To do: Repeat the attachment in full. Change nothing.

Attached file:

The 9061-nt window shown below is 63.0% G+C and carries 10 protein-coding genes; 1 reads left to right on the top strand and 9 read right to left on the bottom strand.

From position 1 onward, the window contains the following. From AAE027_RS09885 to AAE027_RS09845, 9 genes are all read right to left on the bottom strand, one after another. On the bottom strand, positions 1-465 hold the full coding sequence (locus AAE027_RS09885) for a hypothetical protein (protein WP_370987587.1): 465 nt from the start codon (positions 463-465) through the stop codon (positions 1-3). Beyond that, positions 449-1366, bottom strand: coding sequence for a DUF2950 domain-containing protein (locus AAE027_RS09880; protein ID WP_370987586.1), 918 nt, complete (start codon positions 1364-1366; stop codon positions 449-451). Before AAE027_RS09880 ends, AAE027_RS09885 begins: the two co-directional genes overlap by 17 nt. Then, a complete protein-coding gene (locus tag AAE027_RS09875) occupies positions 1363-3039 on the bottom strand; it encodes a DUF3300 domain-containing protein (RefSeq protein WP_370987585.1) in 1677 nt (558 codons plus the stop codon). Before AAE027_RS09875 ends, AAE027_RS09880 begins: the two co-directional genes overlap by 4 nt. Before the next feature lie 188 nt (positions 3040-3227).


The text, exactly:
The 9061-nt window shown below is 63.0% G+C and carries 10 protein-coding genes; 1 reads left to right on the top strand and 9 read right to left on the bottom strand.

From position 1 onward, the window contains the following. From AAE027_RS09885 to AAE027_RS09845, 9 genes are all read right to left on the bottom strand, one after another. On the bottom strand, positions 1-465 hold the full coding sequence (locus AAE027_RS09885) for a hypothetical protein (protein WP_370987587.1): 465 nt from the start codon (positions 463-465) through the stop codon (positions 1-3). Beyond that, positions 449-1366, bottom strand: coding sequence for a DUF2950 domain-containing protein (locus AAE027_RS09880; protein ID WP_370987586.1), 918 nt, complete (start codon positions 1364-1366; stop codon positions 449-451). Before AAE027_RS09880 ends, AAE027_RS09885 begins: the two co-directional genes overlap by 17 nt. Then, a complete protein-coding gene (locus tag AAE027_RS09875) occupies positions 1363-3039 on the bottom strand; it encodes a DUF3300 domain-containing protein (RefSeq protein WP_370987585.1) in 1677 nt (558 codons plus the stop codon). Before AAE027_RS09875 ends, AAE027_RS09880 begins: the two co-directional genes overlap by 4 nt. Before the next feature lie 188 nt (positions 3040-3227).